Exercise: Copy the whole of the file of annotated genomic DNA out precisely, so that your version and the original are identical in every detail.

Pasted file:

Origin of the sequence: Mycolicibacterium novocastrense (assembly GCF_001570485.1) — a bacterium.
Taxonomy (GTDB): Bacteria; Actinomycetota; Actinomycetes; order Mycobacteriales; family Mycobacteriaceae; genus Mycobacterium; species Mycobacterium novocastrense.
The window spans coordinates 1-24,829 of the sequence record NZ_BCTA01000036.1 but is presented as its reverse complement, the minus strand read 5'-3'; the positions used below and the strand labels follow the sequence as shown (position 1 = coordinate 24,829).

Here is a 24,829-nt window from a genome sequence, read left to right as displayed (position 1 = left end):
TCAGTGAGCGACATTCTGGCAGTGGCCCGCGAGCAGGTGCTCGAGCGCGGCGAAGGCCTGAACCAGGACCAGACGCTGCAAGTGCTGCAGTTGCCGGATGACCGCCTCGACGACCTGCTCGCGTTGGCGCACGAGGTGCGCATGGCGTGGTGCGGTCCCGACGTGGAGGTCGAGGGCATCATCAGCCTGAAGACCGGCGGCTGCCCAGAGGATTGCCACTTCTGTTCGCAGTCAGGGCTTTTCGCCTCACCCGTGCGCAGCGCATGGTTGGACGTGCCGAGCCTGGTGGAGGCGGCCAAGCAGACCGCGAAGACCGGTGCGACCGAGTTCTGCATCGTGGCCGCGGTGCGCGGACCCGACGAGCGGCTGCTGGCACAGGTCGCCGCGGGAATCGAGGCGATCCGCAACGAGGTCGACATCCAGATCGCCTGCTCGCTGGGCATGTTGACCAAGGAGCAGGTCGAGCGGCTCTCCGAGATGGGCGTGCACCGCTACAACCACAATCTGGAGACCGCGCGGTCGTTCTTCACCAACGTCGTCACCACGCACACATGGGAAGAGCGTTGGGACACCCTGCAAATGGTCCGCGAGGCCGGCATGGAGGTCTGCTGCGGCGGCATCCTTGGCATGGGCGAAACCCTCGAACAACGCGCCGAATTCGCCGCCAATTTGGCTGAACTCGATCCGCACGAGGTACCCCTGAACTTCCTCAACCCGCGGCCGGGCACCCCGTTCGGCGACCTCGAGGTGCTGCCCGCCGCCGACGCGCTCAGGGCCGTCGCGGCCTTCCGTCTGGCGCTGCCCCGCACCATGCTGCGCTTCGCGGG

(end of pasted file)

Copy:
Origin of the sequence: Mycolicibacterium novocastrense (assembly GCF_001570485.1) — a bacterium.
Taxonomy (GTDB): Bacteria; Actinomycetota; Actinomycetes; order Mycobacteriales; family Mycobacteriaceae; genus Mycobacterium; species Mycobacterium novocastrense.
The window spans coordinates 1-24,829 of the sequence record NZ_BCTA01000036.1 but is presented as its reverse complement, the minus strand read 5'-3'; the positions used below and the strand labels follow the sequence as shown (position 1 = coordinate 24,829).

Here is a 24,829-nt window from a genome sequence, read left to right as displayed (position 1 = left end):
TCAGTGAGCGACATTCTGGCAGTGGCCCGCGAGCAGGTGCTCGAGCGCGGCGAAGGCCTGAACCAGGACCAGACGCTGCAAGTGCTGCAGTTGCCGGATGACCGCCTCGACGACCTGCTCGCGTTGGCGCACGAGGTGCGCATGGCGTGGTGCGGTCCCGACGTGGAGGTCGAGGGCATCATCAGCCTGAAGACCGGCGGCTGCCCAGAGGATTGCCACTTCTGTTCGCAGTCAGGGCTTTTCGCCTCACCCGTGCGCAGCGCATGGTTGGACGTGCCGAGCCTGGTGGAGGCGGCCAAGCAGACCGCGAAGACCGGTGCGACCGAGTTCTGCATCGTGGCCGCGGTGCGCGGACCCGACGAGCGGCTGCTGGCACAGGTCGCCGCGGGAATCGAGGCGATCCGCAACGAGGTCGACATCCAGATCGCCTGCTCGCTGGGCATGTTGACCAAGGAGCAGGTCGAGCGGCTCTCCGAGATGGGCGTGCACCGCTACAACCACAATCTGGAGACCGCGCGGTCGTTCTTCACCAACGTCGTCACCACGCACACATGGGAAGAGCGTTGGGACACCCTGCAAATGGTCCGCGAGGCCGGCATGGAGGTCTGCTGCGGCGGCATCCTTGGCATGGGCGAAACCCTCGAACAACGCGCCGAATTCGCCGCCAATTTGGCTGAACTCGATCCGCACGAGGTACCCCTGAACTTCCTCAACCCGCGGCCGGGCACCCCGTTCGGCGACCTCGAGGTGCTGCCCGCCGCCGACGCGCTCAGGGCCGTCGCGGCCTTCCGTCTGGCGCTGCCCCGCACCATGCTGCGCTTCGCGGG